The fair lady in question, of course, was TV and film star Claire Danes, making her Broadway debut. Director Grindley seconded that motion in spades: "All you want from an actor is that they remain open and as fierce as they possibly can, particularly for her who's doing it for the first time. What was fantastic for her that she never at any moment — although, obviously, she was nervous about what she was getting herself into — she never at any moment withdrew or became inhibited. The things she was having trouble with — she absolutely learned and is delivering a fantastic performance. It is a very, very difficult part for someone who's extremely experienced, much less for someone who's doing it for the first time. She's done a tremendous job. I'm absolutely delighted with her."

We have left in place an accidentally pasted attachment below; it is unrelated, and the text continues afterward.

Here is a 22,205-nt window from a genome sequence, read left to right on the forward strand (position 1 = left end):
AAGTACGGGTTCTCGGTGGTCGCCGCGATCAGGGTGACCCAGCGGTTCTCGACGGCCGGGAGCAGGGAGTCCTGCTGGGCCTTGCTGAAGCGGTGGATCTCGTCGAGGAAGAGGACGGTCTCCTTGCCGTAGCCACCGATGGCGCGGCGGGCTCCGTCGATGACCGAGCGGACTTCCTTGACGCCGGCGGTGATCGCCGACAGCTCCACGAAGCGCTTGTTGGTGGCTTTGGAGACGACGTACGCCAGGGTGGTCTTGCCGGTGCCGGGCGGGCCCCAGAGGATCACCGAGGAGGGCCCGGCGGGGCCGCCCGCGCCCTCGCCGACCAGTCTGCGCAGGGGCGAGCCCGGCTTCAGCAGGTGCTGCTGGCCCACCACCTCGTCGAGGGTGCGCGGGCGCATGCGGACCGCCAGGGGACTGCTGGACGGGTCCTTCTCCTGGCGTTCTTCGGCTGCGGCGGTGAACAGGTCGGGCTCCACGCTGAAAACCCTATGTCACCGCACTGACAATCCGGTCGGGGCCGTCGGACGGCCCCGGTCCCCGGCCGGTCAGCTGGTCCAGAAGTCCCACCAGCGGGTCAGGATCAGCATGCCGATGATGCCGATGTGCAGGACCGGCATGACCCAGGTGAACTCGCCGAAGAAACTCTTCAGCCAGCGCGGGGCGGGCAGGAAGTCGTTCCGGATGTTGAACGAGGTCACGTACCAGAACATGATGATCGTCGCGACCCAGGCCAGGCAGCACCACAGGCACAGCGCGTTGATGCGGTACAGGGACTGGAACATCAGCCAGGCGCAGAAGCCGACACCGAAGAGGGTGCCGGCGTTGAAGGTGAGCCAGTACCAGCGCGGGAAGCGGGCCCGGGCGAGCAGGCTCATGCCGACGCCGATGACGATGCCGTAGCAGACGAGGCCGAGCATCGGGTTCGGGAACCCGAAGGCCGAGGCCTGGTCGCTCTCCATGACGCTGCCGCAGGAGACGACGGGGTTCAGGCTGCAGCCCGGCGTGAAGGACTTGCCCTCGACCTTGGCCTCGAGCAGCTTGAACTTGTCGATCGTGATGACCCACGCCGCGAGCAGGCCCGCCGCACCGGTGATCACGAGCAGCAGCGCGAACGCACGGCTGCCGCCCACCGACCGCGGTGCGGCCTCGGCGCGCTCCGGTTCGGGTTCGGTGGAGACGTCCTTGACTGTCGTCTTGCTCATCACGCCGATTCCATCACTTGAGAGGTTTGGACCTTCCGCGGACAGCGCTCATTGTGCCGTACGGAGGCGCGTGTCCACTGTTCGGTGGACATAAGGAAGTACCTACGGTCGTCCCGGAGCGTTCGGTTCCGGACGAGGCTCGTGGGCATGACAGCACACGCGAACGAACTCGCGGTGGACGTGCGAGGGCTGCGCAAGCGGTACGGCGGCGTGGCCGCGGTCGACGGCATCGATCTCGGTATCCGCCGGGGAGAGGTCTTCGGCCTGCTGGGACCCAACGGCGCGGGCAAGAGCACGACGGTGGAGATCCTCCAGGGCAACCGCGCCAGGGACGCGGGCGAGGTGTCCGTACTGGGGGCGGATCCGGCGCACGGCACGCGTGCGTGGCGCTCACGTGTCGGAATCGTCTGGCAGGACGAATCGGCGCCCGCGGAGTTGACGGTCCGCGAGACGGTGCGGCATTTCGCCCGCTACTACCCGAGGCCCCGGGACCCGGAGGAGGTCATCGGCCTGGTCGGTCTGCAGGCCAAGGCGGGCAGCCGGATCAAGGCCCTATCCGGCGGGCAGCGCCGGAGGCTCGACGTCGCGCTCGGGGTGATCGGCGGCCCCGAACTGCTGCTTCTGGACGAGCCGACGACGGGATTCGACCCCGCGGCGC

Kent-born Sandra Shipley put some authentic English on the role of Freddy's mum, Mrs. Eynsford-Hill. "I liked working with David a lot," she admitted. "I'm English so there's a sensibility there, and I haven't worked with a Brit for a while as a director. There's a shorthand somewhere — phrases he would come up with took me home." This prompted a funny story she tells on herself: "On the subway going home, one of the cast members heard the people next to him talking about the show, and they said, 'I really liked it. Some of the accents were a bit odd, though — that mother and daughter. Where was she meant to be from, that mother?'"